As far as romantic (in-love) love goes, some people can clearly articulate why they define their love as romantic (the life sharing, physical touch, insert personal reasons, etc.) others cannot at all but intrinsically know and some (probably most) can explain to a certain extent why they define (or do not define) their feelings as romantic love.

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Philip027

I don't disagree with anything!

Except with getting food/gifts, that's always awesome.

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Bye Bye Birdy

Thanks for this! I completely agree with you, Skullery. It's a useful distinction to make.

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Kisa the Kit Kat

You chase what you want until you get it by wooing them with flowers or chocolates or love songs or whatever, then you live happily ever after in a castle made of bubblegum or something.

That sounds awesome. If romance involved me getting a bubblegum castle, I'd be all over it!

It sounds good until you realize you're stuck to the wall :lol:

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BaronTheCat

I associate candlelit dinners with food, not with romance. What's so romantic about eating?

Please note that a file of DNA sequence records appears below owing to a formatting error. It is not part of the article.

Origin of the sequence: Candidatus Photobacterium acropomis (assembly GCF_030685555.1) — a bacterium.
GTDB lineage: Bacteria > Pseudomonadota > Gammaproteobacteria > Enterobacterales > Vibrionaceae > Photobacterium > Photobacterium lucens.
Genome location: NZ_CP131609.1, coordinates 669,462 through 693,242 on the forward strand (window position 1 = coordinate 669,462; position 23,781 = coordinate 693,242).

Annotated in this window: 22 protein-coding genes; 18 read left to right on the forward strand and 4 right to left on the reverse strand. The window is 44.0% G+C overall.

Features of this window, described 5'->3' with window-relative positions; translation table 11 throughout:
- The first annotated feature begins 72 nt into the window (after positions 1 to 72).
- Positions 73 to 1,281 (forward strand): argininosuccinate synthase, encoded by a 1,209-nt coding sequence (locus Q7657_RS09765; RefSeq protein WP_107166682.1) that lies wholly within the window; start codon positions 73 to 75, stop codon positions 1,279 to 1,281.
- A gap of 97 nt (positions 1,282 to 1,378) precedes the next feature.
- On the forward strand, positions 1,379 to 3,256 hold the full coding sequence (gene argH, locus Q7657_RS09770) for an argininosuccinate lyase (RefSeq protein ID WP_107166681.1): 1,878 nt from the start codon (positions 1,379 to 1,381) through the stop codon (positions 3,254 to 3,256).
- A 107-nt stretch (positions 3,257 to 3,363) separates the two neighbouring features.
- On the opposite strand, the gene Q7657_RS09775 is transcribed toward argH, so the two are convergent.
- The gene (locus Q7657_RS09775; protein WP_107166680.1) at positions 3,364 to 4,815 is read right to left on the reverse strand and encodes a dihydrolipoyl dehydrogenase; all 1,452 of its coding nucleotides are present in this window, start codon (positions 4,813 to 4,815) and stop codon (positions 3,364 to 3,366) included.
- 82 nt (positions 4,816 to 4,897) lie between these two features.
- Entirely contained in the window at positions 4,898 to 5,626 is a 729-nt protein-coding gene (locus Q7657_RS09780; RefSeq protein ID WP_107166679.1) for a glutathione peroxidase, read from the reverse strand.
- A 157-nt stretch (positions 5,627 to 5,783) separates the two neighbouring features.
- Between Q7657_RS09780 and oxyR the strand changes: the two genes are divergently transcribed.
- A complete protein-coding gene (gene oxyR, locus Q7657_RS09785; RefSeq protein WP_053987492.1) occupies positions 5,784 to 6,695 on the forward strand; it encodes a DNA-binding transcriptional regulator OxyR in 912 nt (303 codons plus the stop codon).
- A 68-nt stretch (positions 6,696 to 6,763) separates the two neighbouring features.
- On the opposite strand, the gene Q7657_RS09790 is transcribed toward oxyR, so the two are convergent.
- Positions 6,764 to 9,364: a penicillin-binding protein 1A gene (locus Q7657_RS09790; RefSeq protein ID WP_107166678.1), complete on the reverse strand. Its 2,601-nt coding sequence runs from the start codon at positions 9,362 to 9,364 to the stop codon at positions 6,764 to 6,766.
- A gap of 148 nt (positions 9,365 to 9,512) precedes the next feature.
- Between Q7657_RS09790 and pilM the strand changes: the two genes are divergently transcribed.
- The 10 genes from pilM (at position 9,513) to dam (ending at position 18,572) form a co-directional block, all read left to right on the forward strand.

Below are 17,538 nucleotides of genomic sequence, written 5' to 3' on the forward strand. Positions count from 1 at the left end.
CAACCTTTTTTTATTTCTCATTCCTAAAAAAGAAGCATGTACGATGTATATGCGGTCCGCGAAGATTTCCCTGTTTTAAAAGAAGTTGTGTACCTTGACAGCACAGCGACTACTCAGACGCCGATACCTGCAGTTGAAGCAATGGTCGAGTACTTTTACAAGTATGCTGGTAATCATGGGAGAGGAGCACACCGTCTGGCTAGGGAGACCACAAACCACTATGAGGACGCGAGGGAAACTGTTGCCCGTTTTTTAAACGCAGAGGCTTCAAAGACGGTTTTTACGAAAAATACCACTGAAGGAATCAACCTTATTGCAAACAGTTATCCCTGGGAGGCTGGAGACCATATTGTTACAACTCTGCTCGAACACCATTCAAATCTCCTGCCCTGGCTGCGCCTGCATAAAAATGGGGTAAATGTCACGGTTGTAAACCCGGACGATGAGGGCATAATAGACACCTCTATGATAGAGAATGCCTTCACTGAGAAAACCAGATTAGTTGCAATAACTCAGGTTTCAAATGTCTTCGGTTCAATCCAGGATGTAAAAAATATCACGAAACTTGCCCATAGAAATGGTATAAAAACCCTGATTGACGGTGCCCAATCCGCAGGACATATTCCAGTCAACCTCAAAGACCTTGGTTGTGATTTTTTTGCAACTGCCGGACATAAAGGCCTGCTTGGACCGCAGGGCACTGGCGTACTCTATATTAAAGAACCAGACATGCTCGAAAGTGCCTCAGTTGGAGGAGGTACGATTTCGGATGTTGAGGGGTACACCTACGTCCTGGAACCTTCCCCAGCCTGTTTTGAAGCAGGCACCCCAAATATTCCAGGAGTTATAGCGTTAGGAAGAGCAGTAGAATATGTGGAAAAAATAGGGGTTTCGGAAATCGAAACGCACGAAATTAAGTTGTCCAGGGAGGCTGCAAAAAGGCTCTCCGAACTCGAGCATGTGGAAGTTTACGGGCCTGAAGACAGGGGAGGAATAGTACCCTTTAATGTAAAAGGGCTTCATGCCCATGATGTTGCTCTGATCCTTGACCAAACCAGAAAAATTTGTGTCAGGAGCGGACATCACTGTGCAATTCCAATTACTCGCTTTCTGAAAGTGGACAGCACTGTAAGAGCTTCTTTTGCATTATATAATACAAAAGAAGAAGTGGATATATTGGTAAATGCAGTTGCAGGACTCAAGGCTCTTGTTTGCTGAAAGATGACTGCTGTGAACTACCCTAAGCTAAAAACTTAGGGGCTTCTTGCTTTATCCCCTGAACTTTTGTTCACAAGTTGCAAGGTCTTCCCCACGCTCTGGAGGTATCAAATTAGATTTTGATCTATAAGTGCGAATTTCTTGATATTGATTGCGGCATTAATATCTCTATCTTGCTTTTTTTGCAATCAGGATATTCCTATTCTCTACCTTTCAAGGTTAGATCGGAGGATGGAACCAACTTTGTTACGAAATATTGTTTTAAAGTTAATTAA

But of course, I love food :lol:

(Interesting discussion btw)

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Naosuu

Yeesssss finally. FINALLY!

I have a growing collection of forehead-meets-desk moments when I read about some self-identified aromantics. Specifically the ones whom identify with that label on the basis of of disagreeing with/being disgusted by the cultural romantic norm or the ideas of a romantic relationship. It's tiring to read about people identifying with a label because of what they think about certain concepts, not necessarily because of their experience.

:cake: for you!

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Bye Bye Birdy

Yeesssss finally. FINALLY!

I have a growing collection of forehead-meets-desk moments when I read about some self-identified aromantics. Specifically the ones whom identify with that label on the basis of of disagreeing with/being disgusted by the cultural romantic norm or the ideas of a romantic relationship. It's tiring to read about people identifying with a label because of what they think about certain concepts, not necessarily because of their experience.

:cake: for you!

Ditto.

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Mezzo Forte

I really appreciate the distinction made in this thread, since I always would get confused when people exclusively defined aromanticism based off of disliking elements of romance rather than the absence of attraction. I actually don't mind romance to a certain extent, though I don't like most of intimate touch, but I'm just not attracted to anyone in a romantic way.